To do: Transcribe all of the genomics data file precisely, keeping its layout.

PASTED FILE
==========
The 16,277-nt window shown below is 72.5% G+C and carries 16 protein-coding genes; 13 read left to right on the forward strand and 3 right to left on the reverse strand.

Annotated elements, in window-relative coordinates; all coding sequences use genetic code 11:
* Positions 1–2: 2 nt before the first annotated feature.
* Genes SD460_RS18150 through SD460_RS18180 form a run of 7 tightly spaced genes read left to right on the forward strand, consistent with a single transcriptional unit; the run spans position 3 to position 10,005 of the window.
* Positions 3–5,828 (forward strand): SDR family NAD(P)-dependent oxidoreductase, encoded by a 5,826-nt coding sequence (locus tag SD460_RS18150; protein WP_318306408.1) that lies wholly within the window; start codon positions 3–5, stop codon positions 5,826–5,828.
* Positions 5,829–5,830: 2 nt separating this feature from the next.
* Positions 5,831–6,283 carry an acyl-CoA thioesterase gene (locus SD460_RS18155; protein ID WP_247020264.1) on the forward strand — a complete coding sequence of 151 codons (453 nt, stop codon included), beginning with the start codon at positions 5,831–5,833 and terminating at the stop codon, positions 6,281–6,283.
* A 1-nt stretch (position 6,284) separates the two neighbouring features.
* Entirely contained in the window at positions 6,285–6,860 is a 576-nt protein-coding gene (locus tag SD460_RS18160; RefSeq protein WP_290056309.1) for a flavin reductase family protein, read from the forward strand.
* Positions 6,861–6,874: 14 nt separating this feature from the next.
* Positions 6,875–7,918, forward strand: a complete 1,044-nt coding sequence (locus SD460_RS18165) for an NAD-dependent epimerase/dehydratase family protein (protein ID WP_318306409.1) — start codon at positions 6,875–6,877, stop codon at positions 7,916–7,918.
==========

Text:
The 16,277-nt window shown below is 72.5% G+C and carries 16 protein-coding genes; 13 read left to right on the forward strand and 3 right to left on the reverse strand.

Annotated elements, in window-relative coordinates; all coding sequences use genetic code 11:
* Positions 1–2: 2 nt before the first annotated feature.
* Genes SD460_RS18150 through SD460_RS18180 form a run of 7 tightly spaced genes read left to right on the forward strand, consistent with a single transcriptional unit; the run spans position 3 to position 10,005 of the window.
* Positions 3–5,828 (forward strand): SDR family NAD(P)-dependent oxidoreductase, encoded by a 5,826-nt coding sequence (locus tag SD460_RS18150; protein WP_318306408.1) that lies wholly within the window; start codon positions 3–5, stop codon positions 5,826–5,828.
* Positions 5,829–5,830: 2 nt separating this feature from the next.
* Positions 5,831–6,283 carry an acyl-CoA thioesterase gene (locus SD460_RS18155; protein ID WP_247020264.1) on the forward strand — a complete coding sequence of 151 codons (453 nt, stop codon included), beginning with the start codon at positions 5,831–5,833 and terminating at the stop codon, positions 6,281–6,283.
* A 1-nt stretch (position 6,284) separates the two neighbouring features.
* Entirely contained in the window at positions 6,285–6,860 is a 576-nt protein-coding gene (locus tag SD460_RS18160; RefSeq protein WP_290056309.1) for a flavin reductase family protein, read from the forward strand.
* Positions 6,861–6,874: 14 nt separating this feature from the next.
* Positions 6,875–7,918, forward strand: a complete 1,044-nt coding sequence (locus SD460_RS18165) for an NAD-dependent epimerase/dehydratase family protein (protein ID WP_318306409.1) — start codon at positions 6,875–6,877, stop codon at positions 7,916–7,918.